* Note: Check out the official Meet the Candidates event taking place this Monday, 12/17!
* Update: I wrote a post with thoughts on my candidacy here. Check it out and let me know your thoughts!
Tonight, the NY Tech Meetup will open voting for the 13th and final seat on its Board of Directors. When this final board member is elected, it will complete a four year transition set in motion by Meetup CEO Scott Heiferman when he stepped down as the organizer in 2008. According to the New York Observer, 590 votes were cast for 17 candidates in the first board vote in 2010. In 2011, 471 votes were cast for 20 candidates. This year, we have only six candidates in the running.
Why has participation been so relatively low among the members of an organization that’s so popular? The easy answer is that, for a long time, people had little reason to think of the NY Tech Meetup as much more than a really great monthly event. If you can manage to snag a ticket, you’re sure to see some really great new tech and meet some awesome new people in the crowd, but that’s about it. Why should people care about who’s behind it? When the topic of the election comes up, you can see people switching off. You can almost hear people shouting “get to the demo”!
Since the last election in late 2011, a few things have changed. The still very young nonprofit organization that’s been formed behind the monthly event has started to assert itself in a more meaningful way, and in a relatively short time it’s not only demonstrated its potential, it’s had a huge impact on the city and potentially the nation.
The first big win was in the wake of rising opposition to SOPA and PIPA. If there were ever an opportunity for the NYTM to assert itself, this was it. In a matter of days, the NYTM organized a rally outside the offices of Senators Schumer and Gillibrand, who were both supporters of the bill– at least, until over a thousand of us showed up to tell them why they should reconsider.
They heard us. Literally. Defeating those bills was hugely important to the future of a lot of things, and the NYTM played a non-trivial part in rallying its community to action.
More recently, the organization stepped up in the wake of Sandy, rallying nearly 1,000 people to volunteer and acting as the de facto technology switchboard for Sandy relief efforts throughout the city. Having had the opportunity to help make this effort happen, I was able to witness firsthand just how much impact an organization like the NY Tech Meetup could have not just in a crisis, but in many contexts where the non-tech world and the tech world might find themselves with common interests.
The Tech Meetup’s role in defeating SOPA/PIPA and in aiding Sandy relief efforts demonstrated just how important its role can be in the city and in society at large. These happened to be two crises thrust upon us by circumstance, but in both cases an otherwise dormant community was brought to life, and the results were remarkable.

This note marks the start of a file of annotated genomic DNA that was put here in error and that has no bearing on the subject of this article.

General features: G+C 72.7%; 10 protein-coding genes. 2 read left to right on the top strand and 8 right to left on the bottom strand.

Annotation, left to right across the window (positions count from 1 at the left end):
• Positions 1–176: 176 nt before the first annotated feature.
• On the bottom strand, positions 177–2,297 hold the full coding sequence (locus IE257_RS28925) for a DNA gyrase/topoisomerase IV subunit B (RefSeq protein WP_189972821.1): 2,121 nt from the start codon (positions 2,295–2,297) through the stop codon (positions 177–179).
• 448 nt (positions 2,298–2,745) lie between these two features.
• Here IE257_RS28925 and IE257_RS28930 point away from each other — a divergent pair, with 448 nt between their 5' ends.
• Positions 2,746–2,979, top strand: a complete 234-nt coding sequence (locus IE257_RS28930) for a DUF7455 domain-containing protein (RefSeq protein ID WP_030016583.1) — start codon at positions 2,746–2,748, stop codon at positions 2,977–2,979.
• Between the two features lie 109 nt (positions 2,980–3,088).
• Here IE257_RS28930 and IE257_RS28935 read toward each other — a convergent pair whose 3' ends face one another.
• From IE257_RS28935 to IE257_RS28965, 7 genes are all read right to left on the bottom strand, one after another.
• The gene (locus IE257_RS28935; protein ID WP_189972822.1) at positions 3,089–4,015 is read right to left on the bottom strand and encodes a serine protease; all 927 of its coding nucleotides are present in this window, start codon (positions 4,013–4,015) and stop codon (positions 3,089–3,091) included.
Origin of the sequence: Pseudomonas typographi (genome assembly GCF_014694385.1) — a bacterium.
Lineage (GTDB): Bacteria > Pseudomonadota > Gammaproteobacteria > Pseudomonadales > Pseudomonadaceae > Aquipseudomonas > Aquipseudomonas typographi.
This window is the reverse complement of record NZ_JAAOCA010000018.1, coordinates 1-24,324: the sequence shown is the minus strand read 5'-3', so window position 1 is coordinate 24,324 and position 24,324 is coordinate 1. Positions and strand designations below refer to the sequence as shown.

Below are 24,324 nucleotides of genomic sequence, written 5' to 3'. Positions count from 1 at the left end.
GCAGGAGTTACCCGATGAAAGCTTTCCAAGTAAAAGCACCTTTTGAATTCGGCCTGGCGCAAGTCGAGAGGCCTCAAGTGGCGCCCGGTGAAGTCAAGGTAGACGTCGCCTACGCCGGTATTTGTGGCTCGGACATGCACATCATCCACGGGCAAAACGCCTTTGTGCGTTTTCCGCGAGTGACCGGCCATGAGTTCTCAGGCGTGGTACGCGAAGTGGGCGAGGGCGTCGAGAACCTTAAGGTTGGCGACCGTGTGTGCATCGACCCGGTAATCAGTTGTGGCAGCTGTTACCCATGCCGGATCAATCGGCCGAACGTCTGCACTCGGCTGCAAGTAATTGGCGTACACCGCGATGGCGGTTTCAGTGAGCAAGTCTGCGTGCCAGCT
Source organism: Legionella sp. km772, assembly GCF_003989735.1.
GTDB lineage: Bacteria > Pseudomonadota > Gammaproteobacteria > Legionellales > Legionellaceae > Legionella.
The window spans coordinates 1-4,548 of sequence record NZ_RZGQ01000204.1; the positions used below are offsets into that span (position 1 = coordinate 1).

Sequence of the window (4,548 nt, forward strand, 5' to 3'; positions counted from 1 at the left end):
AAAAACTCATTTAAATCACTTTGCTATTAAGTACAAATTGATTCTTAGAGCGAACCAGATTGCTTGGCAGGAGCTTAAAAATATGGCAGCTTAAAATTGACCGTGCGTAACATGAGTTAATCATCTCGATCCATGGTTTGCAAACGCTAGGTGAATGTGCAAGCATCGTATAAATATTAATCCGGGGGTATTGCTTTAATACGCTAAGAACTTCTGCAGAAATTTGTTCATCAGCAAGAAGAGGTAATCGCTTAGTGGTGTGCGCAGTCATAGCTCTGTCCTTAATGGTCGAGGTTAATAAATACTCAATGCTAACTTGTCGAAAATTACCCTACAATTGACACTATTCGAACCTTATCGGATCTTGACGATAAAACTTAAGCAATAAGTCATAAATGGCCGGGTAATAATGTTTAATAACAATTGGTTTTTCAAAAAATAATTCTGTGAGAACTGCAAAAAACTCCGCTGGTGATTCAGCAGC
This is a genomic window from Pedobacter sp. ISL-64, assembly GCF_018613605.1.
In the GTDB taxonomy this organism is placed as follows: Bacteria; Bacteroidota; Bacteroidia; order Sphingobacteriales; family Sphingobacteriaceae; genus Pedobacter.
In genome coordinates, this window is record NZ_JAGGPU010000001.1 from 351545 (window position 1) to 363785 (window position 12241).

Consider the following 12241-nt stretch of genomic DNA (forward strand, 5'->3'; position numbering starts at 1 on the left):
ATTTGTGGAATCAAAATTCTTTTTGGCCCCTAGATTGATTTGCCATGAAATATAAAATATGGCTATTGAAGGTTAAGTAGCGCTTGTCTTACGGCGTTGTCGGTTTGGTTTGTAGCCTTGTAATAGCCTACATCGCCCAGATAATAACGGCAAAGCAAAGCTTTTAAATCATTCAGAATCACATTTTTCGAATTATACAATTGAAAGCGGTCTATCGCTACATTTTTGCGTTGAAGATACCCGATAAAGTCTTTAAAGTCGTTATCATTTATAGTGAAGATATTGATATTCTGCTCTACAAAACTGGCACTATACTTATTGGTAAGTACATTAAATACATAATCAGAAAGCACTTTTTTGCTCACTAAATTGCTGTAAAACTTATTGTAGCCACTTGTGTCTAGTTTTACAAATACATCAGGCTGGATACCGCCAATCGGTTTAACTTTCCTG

As the NY Tech Meetup moves forward, it has an opportunity to establish itself not just as the representative body of in increasingly important constituency of technology makers in the country’s greatest city, but also as a critical link between that constituency and the rest of the city.
That’s always been the case, but this year we saw two very real examples of why that’s important.
The solutions to our economic woes and the path to our future is undoubtedly centered on the actions of the people building new technology and those who are using those technologies in new ways. The people who lead the NY Tech Meetup will have not just an opportunity but a responsibility to guide those actions.
Holding public elections for four of the 13 board seats is an experiment in engaging and involving the public in this discussion. If people haven’t understood why voting was important before, it should be clear now.
A meet and greet with the candidates is scheduled for Monday, December 17 at 6:00pm at Projective Space LES. Get more details and RSVP here. Shortly after that, the polls will open, and campaigning will take place until the polls close on Saturday, December 22.
I’ll be one of the candidates you’ll see there Monday night. You’ll also meet the other candidates, who are all good people who have done great things for the community.
Everything I’ve discussed above only scratches the surface of why I believe the Tech Meetup and this election are important. I’ll dig more into that over the course of the next week, but before we can do that, we must first agree that this election and this organization’s future are important, worth talking about, and worth participating in shaping.
Why does the NY Tech Meetup election matter to you?